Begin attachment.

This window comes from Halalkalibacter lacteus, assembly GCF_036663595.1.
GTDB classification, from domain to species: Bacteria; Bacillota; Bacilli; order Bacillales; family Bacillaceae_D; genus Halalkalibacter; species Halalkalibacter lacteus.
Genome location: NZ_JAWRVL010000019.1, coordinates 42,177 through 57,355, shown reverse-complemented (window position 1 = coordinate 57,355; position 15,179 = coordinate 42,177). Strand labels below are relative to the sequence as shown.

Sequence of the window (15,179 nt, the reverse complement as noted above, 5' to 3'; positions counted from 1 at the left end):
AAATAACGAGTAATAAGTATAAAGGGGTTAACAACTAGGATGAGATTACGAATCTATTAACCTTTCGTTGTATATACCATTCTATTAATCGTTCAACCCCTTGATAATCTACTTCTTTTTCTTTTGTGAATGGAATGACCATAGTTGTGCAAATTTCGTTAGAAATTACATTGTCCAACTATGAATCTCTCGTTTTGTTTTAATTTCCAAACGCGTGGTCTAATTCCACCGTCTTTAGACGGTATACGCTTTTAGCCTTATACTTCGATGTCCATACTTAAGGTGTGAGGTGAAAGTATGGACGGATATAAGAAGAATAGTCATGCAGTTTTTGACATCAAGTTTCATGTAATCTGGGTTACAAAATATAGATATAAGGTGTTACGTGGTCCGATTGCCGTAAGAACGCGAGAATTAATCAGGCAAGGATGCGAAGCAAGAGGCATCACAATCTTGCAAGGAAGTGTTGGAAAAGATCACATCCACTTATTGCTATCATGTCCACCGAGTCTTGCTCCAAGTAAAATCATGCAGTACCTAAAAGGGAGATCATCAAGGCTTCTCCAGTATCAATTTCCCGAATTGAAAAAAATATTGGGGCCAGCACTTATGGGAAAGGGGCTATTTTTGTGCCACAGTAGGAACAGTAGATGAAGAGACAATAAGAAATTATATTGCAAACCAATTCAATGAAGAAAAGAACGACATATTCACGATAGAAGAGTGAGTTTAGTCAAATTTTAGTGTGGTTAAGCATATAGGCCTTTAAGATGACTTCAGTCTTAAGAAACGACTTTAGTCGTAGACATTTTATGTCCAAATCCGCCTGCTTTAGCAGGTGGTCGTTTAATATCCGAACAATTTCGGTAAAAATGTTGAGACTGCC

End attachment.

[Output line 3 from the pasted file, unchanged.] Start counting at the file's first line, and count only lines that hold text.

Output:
Genome location: NZ_JAWRVL010000019.1, coordinates 42,177 through 57,355, shown reverse-complemented (window position 1 = coordinate 57,355; position 15,179 = coordinate 42,177). Strand labels below are relative to the sequence as shown.